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Discussion Starter · #1 ·
:dunno:

Record: 42-1-0-1 with 33 wins by ko. Rid**** "Big Daddy" Bowe had great amateur success and won the silver medal in the 1988 Seoul Olympics, losing to future undisputed heavyweight champion Lennox Lewis. Bowe also won the New York Golden Gloves championship as well as various tournaments. After winning the silver medal, he turned professional.

Style: Bowe had great size (6'5" and weighed approximately 230 pound). His strength made him very difficult to fight. He was unusually quick for his size and fought in an orthodox manner. Possessing all the tools necessary for greatness, he could fight just as effectively on the inside as he could from the outside and had exceptional power in both hands as well as a lethal jab. All in all, he was a splendid fighting machine in his prime.

Quality of opposition:
Excellent. His first professional fight was in 1989 against Lionel Butler, a tough customer in his own right. Bowe would go on to fight such capable opponents as, Eddie Gonzalez, Art Tucker, Pinklon Thomas, Bert Cooper, Tyrell Biggs, Tony Tubbs, Rodolfo Marin, Phllipp Brown, Bruce Seldon, Elijah Tillery (in his second fight with Tillery, Bowe is declared winner by disqualification over Elijah who began kicking Big Daddy until he was grabbed from the neck and thrown outside the ring by Bowe's manager, Rock Neuman as a wild melee ensued), Pierre Coetzer, Evander Holyfield (thrice), Michael Dokes, Andrew Golota (twice), and Jesse Ferguson.

Unfortunately, a fight with Lennox Lewis never came off and the question of who would have won will never be answered. This would haunt Bowe, as many people believed that he avoided fighting Lewis. Also, a fight with Mike Tyson would have been compelling to say the least. Fights with Ray Mercer and Oliver McCall might have been great as well.

ERA: 1989-1996. Plenty of great heavies including Tyson, Holyfield, Bruno, Moorer, Mercer and Lewis. One problem here is that Rid**** Bowe's prime was far too short and he was not able to dominate his era as he might have.

Observations: Rid**** Bowe was at his peak when he took the title from Evander Holyfield and became the undisputed heavyweight champion of the world in November 1992. He then blew away Bert Cooper in two and muscular Bruce Seldon in one. At 32-0 and 25 years of age, he appeared invincible and greatness was his. After a controversial NC over Buster Mathis (Bowe hit his fat opponent while he lay on the canvas). He went on to defeat three previously undefeated fighters in Larry Donald, Herbie Hide and Jose Louis Gonzales (the later two in savage fashion). However, when he met Holyfield for the third time, he did not look nearly as fit as the fighter who won the title three years earlier. His training routine has dropped off considerably, but his eating habits and increased considerably....and when those two elevators meet, it is not a good thing.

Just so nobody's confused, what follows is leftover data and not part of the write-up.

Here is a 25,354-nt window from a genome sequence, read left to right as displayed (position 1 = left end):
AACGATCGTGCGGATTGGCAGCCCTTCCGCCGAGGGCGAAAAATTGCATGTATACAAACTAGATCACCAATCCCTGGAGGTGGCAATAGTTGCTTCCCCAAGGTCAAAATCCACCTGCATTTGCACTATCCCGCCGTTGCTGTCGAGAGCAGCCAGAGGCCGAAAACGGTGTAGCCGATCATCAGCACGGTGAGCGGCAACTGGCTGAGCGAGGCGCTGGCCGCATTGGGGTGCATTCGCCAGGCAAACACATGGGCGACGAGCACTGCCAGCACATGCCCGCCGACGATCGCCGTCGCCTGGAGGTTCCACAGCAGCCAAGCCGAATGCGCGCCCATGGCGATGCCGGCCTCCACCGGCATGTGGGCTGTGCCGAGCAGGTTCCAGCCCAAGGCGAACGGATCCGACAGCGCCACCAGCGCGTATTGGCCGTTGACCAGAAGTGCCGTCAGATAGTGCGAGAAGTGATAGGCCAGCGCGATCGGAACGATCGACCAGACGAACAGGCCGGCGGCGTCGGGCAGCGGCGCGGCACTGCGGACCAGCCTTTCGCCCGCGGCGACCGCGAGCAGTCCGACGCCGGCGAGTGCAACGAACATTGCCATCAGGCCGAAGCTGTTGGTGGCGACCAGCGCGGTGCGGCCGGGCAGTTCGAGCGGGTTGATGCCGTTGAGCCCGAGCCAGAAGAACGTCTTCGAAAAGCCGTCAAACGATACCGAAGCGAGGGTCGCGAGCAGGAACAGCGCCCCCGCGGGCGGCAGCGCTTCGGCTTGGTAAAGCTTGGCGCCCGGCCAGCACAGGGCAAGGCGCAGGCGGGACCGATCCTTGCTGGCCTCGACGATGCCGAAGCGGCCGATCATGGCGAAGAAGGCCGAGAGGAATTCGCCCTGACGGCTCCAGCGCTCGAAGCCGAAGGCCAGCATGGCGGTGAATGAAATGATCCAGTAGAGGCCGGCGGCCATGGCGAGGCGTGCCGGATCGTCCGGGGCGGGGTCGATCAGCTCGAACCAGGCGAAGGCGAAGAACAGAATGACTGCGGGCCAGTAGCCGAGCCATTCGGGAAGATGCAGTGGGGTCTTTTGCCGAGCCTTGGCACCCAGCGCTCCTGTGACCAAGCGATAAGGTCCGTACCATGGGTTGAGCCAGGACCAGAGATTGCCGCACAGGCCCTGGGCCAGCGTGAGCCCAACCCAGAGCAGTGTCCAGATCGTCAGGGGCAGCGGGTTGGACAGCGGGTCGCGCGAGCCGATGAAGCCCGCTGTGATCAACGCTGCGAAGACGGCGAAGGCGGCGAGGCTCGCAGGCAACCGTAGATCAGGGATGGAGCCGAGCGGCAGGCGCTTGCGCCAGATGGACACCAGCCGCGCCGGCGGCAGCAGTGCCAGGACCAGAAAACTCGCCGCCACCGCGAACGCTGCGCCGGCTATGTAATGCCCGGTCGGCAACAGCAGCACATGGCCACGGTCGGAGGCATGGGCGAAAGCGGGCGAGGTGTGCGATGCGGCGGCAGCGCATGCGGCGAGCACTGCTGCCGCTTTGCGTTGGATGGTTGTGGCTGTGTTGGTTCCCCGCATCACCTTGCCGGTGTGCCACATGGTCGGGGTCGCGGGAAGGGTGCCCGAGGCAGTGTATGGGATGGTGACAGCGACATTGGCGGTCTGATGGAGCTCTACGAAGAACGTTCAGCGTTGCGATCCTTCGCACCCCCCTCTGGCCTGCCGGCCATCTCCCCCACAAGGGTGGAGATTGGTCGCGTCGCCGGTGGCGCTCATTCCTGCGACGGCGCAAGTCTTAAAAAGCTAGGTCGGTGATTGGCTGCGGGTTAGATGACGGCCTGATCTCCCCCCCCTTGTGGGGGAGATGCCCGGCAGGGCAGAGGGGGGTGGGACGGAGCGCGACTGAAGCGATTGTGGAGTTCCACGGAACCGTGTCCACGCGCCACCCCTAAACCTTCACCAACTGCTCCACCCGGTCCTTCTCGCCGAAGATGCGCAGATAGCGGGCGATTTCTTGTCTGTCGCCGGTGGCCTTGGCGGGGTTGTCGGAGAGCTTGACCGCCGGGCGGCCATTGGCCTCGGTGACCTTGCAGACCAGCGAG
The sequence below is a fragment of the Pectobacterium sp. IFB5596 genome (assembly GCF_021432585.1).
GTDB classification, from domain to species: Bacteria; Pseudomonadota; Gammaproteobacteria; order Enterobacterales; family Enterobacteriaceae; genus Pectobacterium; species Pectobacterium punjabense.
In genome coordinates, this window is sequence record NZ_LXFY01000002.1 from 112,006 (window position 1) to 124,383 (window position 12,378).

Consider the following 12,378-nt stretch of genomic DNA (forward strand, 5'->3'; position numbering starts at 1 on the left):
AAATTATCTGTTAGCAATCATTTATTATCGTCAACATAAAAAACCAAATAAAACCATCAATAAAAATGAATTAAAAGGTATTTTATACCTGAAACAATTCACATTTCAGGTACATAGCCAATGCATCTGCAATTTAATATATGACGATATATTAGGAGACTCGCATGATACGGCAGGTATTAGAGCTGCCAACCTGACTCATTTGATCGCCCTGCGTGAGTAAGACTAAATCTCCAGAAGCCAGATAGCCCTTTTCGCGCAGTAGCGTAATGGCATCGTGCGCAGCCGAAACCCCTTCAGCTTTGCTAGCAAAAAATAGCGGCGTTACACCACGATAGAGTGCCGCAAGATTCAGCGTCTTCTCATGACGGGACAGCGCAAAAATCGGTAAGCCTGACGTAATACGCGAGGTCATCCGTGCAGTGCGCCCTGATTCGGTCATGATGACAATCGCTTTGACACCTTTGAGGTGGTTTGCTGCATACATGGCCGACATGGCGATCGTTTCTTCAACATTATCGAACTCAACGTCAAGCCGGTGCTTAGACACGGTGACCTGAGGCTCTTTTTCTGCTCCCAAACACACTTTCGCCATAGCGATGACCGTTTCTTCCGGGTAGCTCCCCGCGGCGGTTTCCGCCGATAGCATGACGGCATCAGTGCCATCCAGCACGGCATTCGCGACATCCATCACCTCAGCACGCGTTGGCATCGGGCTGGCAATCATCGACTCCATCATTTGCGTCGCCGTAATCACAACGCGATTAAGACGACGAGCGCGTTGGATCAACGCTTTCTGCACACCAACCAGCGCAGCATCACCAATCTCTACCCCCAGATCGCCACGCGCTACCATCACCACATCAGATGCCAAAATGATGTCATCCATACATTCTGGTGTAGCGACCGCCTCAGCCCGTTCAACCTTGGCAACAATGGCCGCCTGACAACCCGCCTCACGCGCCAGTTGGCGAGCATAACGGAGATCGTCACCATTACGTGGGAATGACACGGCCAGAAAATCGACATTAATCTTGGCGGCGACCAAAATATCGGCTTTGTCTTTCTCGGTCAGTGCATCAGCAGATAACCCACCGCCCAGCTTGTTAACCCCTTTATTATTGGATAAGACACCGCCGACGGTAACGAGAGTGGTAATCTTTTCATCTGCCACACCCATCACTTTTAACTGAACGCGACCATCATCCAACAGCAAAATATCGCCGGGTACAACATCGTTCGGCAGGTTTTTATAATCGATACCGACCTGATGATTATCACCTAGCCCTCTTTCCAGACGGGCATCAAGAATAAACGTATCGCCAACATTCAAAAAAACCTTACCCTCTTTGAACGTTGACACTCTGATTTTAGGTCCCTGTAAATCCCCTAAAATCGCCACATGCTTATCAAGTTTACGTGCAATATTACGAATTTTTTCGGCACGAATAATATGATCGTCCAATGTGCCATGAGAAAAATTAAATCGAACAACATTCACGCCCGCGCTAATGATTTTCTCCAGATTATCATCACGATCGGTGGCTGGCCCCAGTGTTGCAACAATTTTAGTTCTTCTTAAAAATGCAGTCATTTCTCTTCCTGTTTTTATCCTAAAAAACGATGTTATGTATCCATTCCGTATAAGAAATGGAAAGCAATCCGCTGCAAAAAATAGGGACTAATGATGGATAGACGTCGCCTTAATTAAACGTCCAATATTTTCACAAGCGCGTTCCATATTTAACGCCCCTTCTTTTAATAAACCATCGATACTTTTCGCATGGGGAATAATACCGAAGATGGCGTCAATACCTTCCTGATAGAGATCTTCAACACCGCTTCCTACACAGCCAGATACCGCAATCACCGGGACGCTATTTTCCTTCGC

And it showed during the last fight of this hard fought trilogy. A lethargic Bowe was decked by a Holyfield left hook in the fifth and appeared hurt in the eighth, but then he landed a big right hand during a furious exchange of bombs and that was it for the "Real Deal." But in winning, it was clear something was very wrong with "Big Daddy." He was more vulnerable, his musculature had lost definition, he was lethargic, and he could not sustain a steady punch volume. All of a sudden, he appeared ready for a big fall.

His two brutal fights with Andrew Golota in 1996 proved just that and were a case of "winning the battle and losing the war." (The ensuing riot after Golota was DQ' d for low blows in the first fight became breaking news across the United States, and an infamous night in the history of boxing. Golota was hit by a Bowe entourage man with a telephoneoverhand right to the head but it hardly stunned him). If nothing else, the second debacle proved Bowe had great heart as he refused to be knocked out , but he took terrible punishment as the Pole again came at him with everything but the kitchen sink. He recovered from three knockdowns, and managed to drop Golota once before the final result. Rid**** wisley said there would not be a trilogy. Although a shell of what he used to be, he still was able to put hurt on "The Foul Pole." As one write commented, "It is not often you see combination punching to the groin area." Nevertheless, though he won both fights by justified DQ's, he was, for all practical purposes, "ruined" by Golota's ferocious assault....whether fair or foul. Arguably, he may well have sustained irreparable damage in those two fights.

Incredibly and unwisely, Big Daddy has made a comeback in 2004 after eight years of inactivity. With the claims (if not specter) of brain damage hanging over him, he dispatched hapless Marcus Rhode in two rounds. His split decision win over Billy "The Kid" Zumbrun in 2005 did more for Billy's reputation than it did for Big Daddy's. Manifestly, his skill set has diminished to the likely point of no return....and he needs to find a new direction for his controversial life....but those personal issues (and they are numerous) are not what this is about. Indeed, and given his accomplishments IN THE RING, this is about whether he should he be inducted into the International Boxing Hall of Fame when his time comes?

What do you think?[/B] :dunno:
 

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Discussion Starter · #8 ·
No confusion. Tha last reply was for Amvhon who wondered what had happened to Rid****'s first name and I simply replied that it was the computer's fault.
 

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tedsares said:
No confusion. Tha last reply was for Amvhon who wondered what had happened to Rid****'s first name and I simply replied that it was the computer's fault.
Oh ok, let me try ****.
 
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